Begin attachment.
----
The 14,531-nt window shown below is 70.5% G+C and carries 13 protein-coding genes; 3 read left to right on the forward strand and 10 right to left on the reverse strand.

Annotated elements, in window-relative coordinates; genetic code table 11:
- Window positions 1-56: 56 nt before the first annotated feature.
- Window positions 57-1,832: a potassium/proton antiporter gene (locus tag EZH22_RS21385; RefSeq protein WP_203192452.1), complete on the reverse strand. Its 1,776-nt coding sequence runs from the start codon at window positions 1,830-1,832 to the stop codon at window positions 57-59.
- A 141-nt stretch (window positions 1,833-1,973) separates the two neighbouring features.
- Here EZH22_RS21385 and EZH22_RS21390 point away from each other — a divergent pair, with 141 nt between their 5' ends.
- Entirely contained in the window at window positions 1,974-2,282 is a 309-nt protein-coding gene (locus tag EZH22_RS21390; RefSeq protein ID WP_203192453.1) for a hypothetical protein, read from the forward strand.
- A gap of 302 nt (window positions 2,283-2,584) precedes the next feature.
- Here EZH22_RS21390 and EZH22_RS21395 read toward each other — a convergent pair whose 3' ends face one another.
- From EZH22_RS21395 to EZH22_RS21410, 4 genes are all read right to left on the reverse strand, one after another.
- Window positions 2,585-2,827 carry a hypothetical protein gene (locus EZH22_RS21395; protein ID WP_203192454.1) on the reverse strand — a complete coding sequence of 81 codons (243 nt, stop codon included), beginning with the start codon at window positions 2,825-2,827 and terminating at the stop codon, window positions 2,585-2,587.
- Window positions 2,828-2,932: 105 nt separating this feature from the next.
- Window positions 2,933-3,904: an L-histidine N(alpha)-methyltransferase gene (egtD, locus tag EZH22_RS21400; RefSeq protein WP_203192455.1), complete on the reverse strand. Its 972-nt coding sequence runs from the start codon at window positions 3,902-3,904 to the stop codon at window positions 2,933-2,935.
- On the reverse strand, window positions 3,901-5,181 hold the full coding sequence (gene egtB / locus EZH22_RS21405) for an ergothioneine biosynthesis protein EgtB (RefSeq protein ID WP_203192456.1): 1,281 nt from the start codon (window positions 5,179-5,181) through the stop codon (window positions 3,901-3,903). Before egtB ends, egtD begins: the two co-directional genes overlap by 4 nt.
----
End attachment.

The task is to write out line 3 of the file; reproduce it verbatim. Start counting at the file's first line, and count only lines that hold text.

- Window positions 1-56: 56 nt before the first annotated feature.